The Supreme Court recently decided to hear an immigration case this term called Lynch v. Dimaya. The case involves whether a federal statute is so vague that it is unconstitutional.
Last year, the Supreme Court held that a different federal statute was “void for vagueness” in a criminal case, Johnson v. United States. The language in the statute that the Supreme Court rendered void for vagueness was: “… or otherwise involves conduct that presents a serious potential risk of physical injury to another.”
In Johnson, the Supreme Court concluded that the language allows for “uncertainty about how to estimate the risk posed by a crime.” The Court also stated that the language leaves “uncertainty about how much risk it takes for a crime to qualify as a violent felony.”
In the case before the Supreme Court at this time, Mr. Dimaya was convicted of a crime in a California criminal court. After the criminal conviction, Mr. Dimaya was deemed to have committed an “aggravated felony” because his crime was a so-called “crime of violence” under a federal statute that states that a “crime of violence” includes “any other offense that is a felony and that, by its nature, involves a substantial risk that physical force against the person or property of another may be used in the course of committing the offense.”
Let’s take another look at the language in these statutes: In Johnson, the Supreme Court stated that this language is unconstitutionally vague:
“ … otherwise involves conduct that presents a serious potential risk of physical injury to another.”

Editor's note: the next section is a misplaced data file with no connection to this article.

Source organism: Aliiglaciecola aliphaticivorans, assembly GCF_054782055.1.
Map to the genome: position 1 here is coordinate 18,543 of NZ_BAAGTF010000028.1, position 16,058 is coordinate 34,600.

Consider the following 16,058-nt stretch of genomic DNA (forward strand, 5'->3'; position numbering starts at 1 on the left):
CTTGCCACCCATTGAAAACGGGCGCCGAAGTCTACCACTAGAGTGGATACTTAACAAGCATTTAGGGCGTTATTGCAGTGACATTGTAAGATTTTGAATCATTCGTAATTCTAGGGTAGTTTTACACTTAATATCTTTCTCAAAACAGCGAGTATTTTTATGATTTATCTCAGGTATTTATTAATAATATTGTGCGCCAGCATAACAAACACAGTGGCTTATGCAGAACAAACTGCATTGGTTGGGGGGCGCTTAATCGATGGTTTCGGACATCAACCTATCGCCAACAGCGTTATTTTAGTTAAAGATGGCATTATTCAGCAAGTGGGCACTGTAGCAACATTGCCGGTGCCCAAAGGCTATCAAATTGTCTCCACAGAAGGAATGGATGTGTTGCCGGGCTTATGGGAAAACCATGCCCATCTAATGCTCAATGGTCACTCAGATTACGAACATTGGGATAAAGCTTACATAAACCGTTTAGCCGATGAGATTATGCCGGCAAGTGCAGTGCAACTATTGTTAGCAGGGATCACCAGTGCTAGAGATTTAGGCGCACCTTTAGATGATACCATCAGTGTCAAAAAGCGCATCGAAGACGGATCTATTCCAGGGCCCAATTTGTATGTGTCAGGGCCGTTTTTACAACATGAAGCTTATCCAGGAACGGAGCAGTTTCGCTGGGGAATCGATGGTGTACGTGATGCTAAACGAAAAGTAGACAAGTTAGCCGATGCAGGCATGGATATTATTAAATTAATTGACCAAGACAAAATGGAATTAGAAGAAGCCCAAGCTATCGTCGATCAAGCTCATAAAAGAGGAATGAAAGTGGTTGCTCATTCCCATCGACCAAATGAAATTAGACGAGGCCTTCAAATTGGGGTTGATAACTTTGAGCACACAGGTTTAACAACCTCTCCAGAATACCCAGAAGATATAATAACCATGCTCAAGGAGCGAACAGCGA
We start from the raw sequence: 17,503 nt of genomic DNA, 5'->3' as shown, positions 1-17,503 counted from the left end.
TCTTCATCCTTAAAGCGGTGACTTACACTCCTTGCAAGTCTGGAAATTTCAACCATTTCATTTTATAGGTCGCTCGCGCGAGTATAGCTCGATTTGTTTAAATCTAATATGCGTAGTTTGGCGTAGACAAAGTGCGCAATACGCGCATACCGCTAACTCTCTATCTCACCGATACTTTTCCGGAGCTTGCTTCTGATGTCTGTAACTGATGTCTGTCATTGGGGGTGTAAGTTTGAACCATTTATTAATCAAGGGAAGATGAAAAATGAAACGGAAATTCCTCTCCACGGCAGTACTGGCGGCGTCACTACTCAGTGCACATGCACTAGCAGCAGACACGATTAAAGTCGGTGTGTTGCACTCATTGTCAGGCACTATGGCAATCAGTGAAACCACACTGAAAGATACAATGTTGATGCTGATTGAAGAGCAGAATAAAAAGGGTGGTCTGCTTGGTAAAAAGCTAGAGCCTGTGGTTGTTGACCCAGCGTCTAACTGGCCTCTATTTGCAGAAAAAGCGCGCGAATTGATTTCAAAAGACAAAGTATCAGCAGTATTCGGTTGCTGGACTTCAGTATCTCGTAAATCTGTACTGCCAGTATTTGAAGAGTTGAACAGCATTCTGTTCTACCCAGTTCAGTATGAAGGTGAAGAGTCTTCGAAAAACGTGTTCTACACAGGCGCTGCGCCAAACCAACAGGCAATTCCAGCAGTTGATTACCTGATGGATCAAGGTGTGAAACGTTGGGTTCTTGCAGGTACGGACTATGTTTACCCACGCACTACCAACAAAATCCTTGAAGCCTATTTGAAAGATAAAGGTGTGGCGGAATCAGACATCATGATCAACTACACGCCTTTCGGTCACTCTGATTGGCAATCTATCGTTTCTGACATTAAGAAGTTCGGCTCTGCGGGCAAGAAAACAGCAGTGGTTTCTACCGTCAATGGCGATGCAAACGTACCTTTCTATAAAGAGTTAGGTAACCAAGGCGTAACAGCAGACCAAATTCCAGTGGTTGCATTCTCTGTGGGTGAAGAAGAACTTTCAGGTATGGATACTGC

In Dimaya, the language at issue is:
“any other offense that is a felony and that, by its nature, involves a substantial risk that physical force against the person or property of another may be used in the course of committing the offense.”
The language of these two statutes appears to be remarkably similar. In Dimaya, the Ninth Circuit Court of Appeals applied the Supreme Court’s decision in Johnson and concluded that, if the language in the statute from Johnson is unconstitutionally vague, then the language in the statute from Dimaya should also be considered to be unconstitutionally vague.
Indeed, it is somewhat surprising that the Supreme Court decided to hear Dimaya. If the Supreme Court had simply declined to hear the case, then the Ninth Circuit’s decision would remain. It appears that the Ninth Circuit was trying to follow the Supreme Court’s own decision in Johnson.
The U.S. government in Dimaya appears to be arguing that courts should treat the language at issue differently in immigration cases, which are deemed to be “civil” in nature, from the way that it should be treated in “criminal” cases. In other words, the government appears to be stating that the language might be unconstitutionally vague in the criminal context, but not unconstitutionally vague in the civil immigration context.
The government’s position appears to contradict the Supreme Court’s position in Leocal v. Ashcroft, 543 U.S. 1 (2004), in which the Supreme Court stated:
“Because [this Court] must interpret the statute consistently” in “both [its] criminal and noncriminal applications,” principles governing the criminal context, including the void-for-vagueness inquiry, must govern § 16 even “in the deportation context.”
Leocal, 543 U.S. at 11 n.8.
The Supreme Court will hear arguments about this case in the first half of 2017 and will likely issue a decision by June 2017.